“An ounce of prevention is worth a pound of cure.” – Benjamin Franklin

In the previous post we briefly discussed how simple lessons from several schools of process improvement can be used to improve pipeline data governance. It should be obvious by this point that data governance is primarily about process management. Here we introduce Eagle’s gisgap product, which is essentially a robust process management framework for data governance.

gisgap is kind of an odd name, so first a basic definition and a note on pronunciation:

gis·gap \ˈgiz-gap\ noun: an incredibly powerful data governance process management framework.

That’s a hard, lowercase, ‘g’, as in ‘go,’ and a soft ‘s,’ as in ‘fizz.’ gisgap is actually a two-part acronym. ‘gis‘ stands for ‘Global Input Surge,’ and refers to the plethora of data inputs that gisgapcan consume. ‘gap‘ stands for ‘Governance Automation Protocols,’ and refers to the process management engine that is the heart of gisgap. The gisgap framework incorporates the traditional components of an enterprise GIS: the GIS data repository, the mapping and reporting applications, and the field data capture tools. gisgap adds an extremely flexible and robust process management framework, tools for just-in-time data verification, validation, review and approval, and various connectors that tie it all together gisgap framework.

If we examine pipeline data management from a historical perspective, we see that the first milestones in digital pipeline data management were the development of “industry standard” data models (ISAT, PODS, the APDM, and PODS Esri Spatial), and applications to populate them (the Load & Publish component). Most vendors initially concentrated on these items. The second wave of functionality came in the form of mapping, reporting and analysis tools, and many vendors offer solutions here, as well (the Report & Distribute component). With the advent of mobile GPS devices and electronic forms technology, some vendors have concentrated on field data capture offerings (the Collect & Sendcomponent).

For the most part, overall process management has received short shrift. Not too surprisingly, many operators have ended up with defective data in their GIS databases. In fact, recent incidents prompted Ms. Debbie Hersman, the NTSB chairman, to ask the following at the April 18, 2011 National Pipeline Safety Forum:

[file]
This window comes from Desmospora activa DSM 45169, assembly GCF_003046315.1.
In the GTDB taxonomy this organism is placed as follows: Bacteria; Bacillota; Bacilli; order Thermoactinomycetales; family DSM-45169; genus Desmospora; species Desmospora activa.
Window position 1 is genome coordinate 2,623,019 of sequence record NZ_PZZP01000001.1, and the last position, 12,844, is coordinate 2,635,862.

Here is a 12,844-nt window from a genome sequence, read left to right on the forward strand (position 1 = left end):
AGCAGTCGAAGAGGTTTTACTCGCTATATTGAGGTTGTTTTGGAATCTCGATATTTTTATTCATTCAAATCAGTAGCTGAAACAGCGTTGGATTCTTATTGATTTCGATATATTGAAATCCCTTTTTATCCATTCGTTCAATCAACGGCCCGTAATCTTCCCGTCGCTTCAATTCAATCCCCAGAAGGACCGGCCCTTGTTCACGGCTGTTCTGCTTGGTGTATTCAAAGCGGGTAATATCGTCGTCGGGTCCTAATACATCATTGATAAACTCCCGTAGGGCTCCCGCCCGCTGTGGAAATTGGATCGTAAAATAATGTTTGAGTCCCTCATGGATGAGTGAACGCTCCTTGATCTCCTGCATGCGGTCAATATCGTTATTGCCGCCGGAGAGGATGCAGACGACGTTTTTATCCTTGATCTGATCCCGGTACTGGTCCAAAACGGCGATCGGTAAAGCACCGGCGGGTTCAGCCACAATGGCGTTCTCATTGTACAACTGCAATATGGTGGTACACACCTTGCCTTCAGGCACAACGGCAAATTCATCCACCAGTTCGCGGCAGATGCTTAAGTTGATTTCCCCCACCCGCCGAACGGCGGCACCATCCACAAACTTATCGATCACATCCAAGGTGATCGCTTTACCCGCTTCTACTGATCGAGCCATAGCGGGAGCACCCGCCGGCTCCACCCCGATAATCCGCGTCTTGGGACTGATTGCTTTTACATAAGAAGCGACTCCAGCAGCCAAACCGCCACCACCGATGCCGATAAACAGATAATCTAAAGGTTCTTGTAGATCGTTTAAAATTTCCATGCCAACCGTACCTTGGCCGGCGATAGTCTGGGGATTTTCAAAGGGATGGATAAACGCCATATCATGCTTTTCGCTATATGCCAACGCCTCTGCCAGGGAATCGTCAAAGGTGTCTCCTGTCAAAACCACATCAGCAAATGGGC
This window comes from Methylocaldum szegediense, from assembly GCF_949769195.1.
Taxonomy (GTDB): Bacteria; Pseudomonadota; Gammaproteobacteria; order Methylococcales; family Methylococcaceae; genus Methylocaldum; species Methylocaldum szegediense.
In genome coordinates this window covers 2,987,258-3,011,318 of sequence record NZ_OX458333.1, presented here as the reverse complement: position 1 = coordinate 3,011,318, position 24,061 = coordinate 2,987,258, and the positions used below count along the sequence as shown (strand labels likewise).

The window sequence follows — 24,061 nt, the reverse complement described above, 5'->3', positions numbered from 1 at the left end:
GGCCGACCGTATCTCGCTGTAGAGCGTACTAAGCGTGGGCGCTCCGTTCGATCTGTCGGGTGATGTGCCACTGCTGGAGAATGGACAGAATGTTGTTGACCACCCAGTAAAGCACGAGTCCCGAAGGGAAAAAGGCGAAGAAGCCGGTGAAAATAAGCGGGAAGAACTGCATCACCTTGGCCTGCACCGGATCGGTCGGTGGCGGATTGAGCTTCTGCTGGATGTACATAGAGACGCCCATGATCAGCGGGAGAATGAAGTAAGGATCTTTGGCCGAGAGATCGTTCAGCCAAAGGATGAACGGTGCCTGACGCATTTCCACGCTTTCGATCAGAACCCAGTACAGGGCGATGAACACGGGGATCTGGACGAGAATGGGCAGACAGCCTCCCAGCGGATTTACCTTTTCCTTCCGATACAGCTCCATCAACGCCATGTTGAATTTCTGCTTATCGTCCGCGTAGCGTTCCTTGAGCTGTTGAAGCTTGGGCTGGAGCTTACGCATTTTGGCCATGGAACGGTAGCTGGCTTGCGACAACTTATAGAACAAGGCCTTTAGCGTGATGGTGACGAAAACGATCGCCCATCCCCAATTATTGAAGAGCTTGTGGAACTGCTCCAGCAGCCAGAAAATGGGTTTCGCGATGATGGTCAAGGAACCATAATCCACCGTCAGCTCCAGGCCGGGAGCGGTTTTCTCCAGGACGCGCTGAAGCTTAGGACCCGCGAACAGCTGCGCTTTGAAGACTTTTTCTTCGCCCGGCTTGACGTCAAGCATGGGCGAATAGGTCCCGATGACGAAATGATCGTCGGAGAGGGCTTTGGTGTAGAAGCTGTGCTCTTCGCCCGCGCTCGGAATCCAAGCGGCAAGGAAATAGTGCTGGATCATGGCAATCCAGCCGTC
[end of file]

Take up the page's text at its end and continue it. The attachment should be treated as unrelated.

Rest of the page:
“Unfortunately in the San Bruno accident, we found that the company’s underlying records were not accurate… My question is that if your many efforts to improve safety are predicated on identifying risk, and if your baseline understanding of your infrastructure is not accurate, how confident are you that your risks are being assessed appropriately?”

This question is scary, and you can bet you’ll soon hear it at a PHMSA audit near you. Most operators are scrambling to make sure they can answer it. And many would tell you, sadly, that this is not their first bull ride at the data clean up rodeo. Some operators have been through multiple rounds of data clean up in recent years – a clear indication of lack of focus on process uniformity and control.

Vendors have, of course, reacted to this penchant for data clean up, and most industry solutions therefore focus on cleaning up the bad data already in your GIS database. Esri’s ArcGIS Data Reviewer is a prime example. The ArcGIS Data Reviewer is a fine product, but most people use it to detect and correct existing errors. Our process management lessons from the manufacturing sector tell us this approach is bass ackwards. The idea is to detect and correct defects before they enter your GIS database. It’s far less expensive to correct data defects at, or close to, the point of collection, than it is to ferret out and correct data long after (in some cases decades after) the fact. An ounce of prevention is worth a pound of cure.

The Receive & Validate and Review & Approve components comprise the core functionality of gisgapgisgap receive/validate/review/approve activities take place in a data staging area, so no data enters the production GIS database prior to being fully vetted. Validation processes implement “autonomation” following Lean Six Sigma concepts, so automated data processing is suspended when a data inconsistency is detected, and that data is set aside for human intervention. Review and approval processes are entirely configurable. Depending on Management of Change (MOC) requirements, multiple steps of “eyes on” human review and approval can be applied, or not, as desired.

In the following posts we’ll examine each of the gisgap components in more detail. Meanwhile, if you want to learn more about gisgap and data governance, click here.